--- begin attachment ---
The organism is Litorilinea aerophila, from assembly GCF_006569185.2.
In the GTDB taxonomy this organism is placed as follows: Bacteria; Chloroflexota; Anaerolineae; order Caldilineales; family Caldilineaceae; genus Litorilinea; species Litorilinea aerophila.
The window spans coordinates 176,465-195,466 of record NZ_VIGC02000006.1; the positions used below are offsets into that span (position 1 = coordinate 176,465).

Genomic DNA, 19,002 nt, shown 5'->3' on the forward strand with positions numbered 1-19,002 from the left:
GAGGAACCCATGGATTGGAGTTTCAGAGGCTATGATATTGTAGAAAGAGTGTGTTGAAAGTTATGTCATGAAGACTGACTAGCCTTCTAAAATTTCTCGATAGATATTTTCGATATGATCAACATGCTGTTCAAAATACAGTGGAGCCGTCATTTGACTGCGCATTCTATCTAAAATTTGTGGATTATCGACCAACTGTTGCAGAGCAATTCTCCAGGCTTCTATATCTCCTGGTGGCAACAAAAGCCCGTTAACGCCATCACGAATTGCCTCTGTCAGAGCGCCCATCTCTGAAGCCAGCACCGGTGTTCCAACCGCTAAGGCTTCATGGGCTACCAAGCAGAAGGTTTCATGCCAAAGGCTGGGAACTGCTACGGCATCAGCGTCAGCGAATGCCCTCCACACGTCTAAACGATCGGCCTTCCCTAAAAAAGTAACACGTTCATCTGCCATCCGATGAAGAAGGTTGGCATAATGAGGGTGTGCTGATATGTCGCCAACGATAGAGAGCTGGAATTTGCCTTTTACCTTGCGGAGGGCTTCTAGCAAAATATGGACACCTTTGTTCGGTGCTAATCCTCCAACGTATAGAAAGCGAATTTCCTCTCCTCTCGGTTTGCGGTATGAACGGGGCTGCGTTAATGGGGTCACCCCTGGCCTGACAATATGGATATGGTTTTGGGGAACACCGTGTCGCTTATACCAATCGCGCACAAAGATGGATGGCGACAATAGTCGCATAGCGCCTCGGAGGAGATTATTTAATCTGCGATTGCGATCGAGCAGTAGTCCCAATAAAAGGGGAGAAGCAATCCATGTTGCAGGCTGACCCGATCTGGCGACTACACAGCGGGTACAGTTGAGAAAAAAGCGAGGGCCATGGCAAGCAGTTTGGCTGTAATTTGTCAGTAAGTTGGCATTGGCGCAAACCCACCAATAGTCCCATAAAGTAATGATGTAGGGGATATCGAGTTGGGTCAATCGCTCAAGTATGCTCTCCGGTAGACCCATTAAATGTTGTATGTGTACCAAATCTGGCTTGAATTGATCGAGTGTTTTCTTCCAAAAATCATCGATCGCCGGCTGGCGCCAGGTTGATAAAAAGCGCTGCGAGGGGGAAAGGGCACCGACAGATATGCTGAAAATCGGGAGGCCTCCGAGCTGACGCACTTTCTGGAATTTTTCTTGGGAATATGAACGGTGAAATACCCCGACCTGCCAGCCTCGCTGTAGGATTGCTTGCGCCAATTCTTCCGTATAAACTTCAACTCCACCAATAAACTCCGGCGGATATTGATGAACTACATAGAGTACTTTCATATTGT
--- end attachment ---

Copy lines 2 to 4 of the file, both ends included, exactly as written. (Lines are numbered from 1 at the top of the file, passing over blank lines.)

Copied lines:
In the GTDB taxonomy this organism is placed as follows: Bacteria; Chloroflexota; Anaerolineae; order Caldilineales; family Caldilineaceae; genus Litorilinea; species Litorilinea aerophila.
The window spans coordinates 176,465-195,466 of record NZ_VIGC02000006.1; the positions used below are offsets into that span (position 1 = coordinate 176,465).

Genomic DNA, 19,002 nt, shown 5'->3' on the forward strand with positions numbered 1-19,002 from the left: